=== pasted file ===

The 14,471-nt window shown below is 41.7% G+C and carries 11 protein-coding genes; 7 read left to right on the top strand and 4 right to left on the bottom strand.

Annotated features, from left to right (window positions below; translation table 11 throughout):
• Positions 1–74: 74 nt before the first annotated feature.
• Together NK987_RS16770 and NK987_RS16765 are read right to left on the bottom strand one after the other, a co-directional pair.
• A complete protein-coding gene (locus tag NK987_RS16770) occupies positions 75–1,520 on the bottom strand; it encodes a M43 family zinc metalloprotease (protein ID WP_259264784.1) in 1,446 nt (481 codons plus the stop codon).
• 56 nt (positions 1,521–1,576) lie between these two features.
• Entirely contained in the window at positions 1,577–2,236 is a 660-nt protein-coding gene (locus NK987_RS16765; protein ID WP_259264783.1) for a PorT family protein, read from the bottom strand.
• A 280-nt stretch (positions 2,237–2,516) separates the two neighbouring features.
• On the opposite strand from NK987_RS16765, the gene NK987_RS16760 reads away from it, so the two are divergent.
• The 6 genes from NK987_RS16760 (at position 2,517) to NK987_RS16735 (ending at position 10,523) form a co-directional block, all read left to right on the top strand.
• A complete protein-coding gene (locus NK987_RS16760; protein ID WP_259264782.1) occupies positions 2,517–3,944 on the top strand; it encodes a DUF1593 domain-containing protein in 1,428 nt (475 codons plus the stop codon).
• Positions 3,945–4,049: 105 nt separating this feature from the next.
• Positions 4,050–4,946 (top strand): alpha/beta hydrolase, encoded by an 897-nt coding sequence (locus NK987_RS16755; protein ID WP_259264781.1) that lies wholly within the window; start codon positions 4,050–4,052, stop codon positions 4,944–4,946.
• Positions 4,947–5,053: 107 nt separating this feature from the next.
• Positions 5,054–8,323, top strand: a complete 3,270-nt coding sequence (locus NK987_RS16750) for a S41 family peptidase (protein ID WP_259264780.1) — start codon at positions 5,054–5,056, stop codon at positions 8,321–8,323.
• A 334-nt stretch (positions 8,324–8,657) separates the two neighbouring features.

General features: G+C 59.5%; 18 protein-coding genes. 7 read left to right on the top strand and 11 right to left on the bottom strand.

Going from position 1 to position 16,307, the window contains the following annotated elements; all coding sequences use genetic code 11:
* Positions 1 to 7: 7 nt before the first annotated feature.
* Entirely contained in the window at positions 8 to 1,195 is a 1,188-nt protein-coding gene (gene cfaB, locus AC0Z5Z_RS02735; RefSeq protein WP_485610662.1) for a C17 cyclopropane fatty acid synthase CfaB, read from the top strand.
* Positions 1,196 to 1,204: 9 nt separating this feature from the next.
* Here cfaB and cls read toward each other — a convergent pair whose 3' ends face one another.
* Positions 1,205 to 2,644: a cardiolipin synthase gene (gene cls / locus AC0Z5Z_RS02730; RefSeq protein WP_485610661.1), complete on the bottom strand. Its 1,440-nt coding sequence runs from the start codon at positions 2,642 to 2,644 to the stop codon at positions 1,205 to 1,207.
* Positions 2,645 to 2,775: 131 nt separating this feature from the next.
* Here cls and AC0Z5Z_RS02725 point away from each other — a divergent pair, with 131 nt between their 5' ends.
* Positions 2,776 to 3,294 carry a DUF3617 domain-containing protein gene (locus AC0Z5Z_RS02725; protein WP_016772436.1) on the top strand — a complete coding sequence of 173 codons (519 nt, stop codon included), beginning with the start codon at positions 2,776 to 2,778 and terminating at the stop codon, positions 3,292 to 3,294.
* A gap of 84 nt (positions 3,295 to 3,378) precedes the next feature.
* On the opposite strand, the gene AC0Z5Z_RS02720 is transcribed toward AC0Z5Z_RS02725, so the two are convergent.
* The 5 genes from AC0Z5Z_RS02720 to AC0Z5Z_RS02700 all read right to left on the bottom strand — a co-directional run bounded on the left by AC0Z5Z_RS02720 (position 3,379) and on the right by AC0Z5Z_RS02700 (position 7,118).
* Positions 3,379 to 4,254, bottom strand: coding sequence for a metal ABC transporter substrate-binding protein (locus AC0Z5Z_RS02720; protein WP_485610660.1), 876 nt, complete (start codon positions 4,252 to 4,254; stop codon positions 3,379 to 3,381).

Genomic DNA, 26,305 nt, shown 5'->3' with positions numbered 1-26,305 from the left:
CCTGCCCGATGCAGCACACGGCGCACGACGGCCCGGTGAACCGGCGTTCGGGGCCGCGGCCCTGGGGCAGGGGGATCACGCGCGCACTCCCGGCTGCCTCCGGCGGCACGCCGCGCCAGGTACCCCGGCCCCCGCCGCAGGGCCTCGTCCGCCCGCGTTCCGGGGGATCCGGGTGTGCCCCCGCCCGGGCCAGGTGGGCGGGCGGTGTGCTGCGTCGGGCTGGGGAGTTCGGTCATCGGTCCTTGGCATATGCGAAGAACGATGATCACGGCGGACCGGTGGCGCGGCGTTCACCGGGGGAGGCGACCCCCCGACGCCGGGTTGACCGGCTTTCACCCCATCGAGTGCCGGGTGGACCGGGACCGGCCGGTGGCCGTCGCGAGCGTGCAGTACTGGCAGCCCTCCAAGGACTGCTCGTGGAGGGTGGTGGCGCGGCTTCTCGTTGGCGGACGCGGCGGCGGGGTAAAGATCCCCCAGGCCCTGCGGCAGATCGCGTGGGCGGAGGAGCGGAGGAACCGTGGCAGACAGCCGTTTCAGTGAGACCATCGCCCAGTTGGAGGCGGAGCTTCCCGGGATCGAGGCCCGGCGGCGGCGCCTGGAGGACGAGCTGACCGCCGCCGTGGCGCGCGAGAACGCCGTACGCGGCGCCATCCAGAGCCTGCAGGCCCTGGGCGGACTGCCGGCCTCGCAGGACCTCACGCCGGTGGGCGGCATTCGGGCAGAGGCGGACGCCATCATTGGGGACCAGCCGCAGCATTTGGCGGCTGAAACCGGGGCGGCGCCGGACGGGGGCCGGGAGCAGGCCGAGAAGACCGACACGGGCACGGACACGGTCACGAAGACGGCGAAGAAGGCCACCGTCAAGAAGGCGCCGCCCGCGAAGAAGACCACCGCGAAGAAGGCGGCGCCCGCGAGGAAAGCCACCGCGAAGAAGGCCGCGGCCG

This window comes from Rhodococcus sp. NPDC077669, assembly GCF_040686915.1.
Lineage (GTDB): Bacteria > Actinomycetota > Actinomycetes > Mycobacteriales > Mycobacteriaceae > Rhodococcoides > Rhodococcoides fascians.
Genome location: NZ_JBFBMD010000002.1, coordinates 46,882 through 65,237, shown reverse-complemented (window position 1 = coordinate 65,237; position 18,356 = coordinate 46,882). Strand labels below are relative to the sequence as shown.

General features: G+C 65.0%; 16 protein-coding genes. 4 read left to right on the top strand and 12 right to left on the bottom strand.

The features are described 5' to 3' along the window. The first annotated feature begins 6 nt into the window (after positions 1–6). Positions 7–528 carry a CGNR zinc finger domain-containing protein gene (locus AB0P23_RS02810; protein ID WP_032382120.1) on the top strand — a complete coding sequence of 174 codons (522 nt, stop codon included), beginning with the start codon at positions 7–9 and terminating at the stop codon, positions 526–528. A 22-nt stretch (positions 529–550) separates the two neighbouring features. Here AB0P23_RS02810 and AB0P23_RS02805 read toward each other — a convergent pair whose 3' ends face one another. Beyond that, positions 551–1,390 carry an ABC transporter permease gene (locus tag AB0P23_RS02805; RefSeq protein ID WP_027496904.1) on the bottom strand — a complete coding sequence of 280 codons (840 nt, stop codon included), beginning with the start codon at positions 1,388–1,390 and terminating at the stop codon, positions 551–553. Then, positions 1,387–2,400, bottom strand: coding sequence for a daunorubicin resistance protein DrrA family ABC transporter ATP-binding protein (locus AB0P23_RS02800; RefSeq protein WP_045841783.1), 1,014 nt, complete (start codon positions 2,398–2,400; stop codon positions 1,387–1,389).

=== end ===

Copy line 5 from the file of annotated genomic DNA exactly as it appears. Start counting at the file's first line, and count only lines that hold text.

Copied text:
• A complete protein-coding gene (locus tag NK987_RS16770) occupies positions 75–1,520 on the bottom strand; it encodes a M43 family zinc metalloprotease (protein ID WP_259264784.1) in 1,446 nt (481 codons plus the stop codon).